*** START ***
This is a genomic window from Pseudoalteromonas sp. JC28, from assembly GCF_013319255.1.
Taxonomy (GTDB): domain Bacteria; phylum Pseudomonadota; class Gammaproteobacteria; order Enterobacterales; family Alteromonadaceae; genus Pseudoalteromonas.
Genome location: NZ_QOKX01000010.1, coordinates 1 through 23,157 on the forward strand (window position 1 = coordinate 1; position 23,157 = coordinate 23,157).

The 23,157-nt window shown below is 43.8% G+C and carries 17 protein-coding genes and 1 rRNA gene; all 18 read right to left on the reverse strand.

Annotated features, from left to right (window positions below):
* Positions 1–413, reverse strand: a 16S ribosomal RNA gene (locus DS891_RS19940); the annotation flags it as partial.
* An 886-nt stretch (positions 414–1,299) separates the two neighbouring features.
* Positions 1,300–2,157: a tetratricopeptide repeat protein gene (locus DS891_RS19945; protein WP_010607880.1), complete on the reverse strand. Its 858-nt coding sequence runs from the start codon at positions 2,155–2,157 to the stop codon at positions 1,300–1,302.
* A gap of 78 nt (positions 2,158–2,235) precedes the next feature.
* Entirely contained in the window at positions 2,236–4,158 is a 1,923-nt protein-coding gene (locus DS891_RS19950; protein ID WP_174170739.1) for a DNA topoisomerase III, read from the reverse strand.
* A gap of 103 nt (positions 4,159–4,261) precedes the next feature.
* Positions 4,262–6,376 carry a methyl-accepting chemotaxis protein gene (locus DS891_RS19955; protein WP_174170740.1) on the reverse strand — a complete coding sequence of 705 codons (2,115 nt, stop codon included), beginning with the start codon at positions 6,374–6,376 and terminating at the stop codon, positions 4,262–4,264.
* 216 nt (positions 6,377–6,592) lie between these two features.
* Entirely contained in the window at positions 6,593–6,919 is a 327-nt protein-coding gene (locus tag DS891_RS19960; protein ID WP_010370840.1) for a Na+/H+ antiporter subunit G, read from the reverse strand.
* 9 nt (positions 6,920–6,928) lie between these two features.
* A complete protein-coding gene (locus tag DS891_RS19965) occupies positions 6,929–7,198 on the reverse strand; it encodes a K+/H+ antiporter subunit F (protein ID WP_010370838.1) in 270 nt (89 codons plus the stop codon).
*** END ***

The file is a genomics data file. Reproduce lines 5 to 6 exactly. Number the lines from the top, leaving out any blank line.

Annotated features, from left to right (window positions below):
* Positions 1–413, reverse strand: a 16S ribosomal RNA gene (locus DS891_RS19940); the annotation flags it as partial.